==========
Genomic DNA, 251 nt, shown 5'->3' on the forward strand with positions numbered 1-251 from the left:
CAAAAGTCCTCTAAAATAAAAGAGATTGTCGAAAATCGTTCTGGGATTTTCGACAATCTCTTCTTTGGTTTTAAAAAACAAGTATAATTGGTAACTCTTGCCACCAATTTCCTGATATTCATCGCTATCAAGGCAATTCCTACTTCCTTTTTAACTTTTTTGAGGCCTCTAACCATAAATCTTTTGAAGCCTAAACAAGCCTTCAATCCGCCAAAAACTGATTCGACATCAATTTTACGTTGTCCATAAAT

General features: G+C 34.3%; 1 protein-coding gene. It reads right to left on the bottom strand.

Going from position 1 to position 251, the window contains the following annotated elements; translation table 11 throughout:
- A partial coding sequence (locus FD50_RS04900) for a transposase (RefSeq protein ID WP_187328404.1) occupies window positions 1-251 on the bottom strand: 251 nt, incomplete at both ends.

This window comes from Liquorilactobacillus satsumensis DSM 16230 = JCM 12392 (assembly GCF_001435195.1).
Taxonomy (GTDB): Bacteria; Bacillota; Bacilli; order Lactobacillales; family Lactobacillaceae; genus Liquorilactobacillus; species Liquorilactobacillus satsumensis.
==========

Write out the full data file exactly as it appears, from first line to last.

Genomic DNA, 251 nt, shown 5'->3' on the forward strand with positions numbered 1-251 from the left:
CAAAAGTCCTCTAAAATAAAAGAGATTGTCGAAAATCGTTCTGGGATTTTCGACAATCTCTTCTTTGGTTTTAAAAAACAAGTATAATTGGTAACTCTTGCCACCAATTTCCTGATATTCATCGCTATCAAGGCAATTCCTACTTCCTTTTTAACTTTTTTGAGGCCTCTAACCATAAATCTTTTGAAGCCTAAACAAGCCTTCAATCCGCCAAAAACTGATTCGACATCAATTTTACGTTGTCCATAAAT

General features: G+C 34.3%; 1 protein-coding gene. It reads right to left on the bottom strand.

Going from position 1 to position 251, the window contains the following annotated elements; translation table 11 throughout:
- A partial coding sequence (locus FD50_RS04900) for a transposase (RefSeq protein ID WP_187328404.1) occupies window positions 1-251 on the bottom strand: 251 nt, incomplete at both ends.

This window comes from Liquorilactobacillus satsumensis DSM 16230 = JCM 12392 (assembly GCF_001435195.1).
Taxonomy (GTDB): Bacteria; Bacillota; Bacilli; order Lactobacillales; family Lactobacillaceae; genus Liquorilactobacillus; species Liquorilactobacillus satsumensis.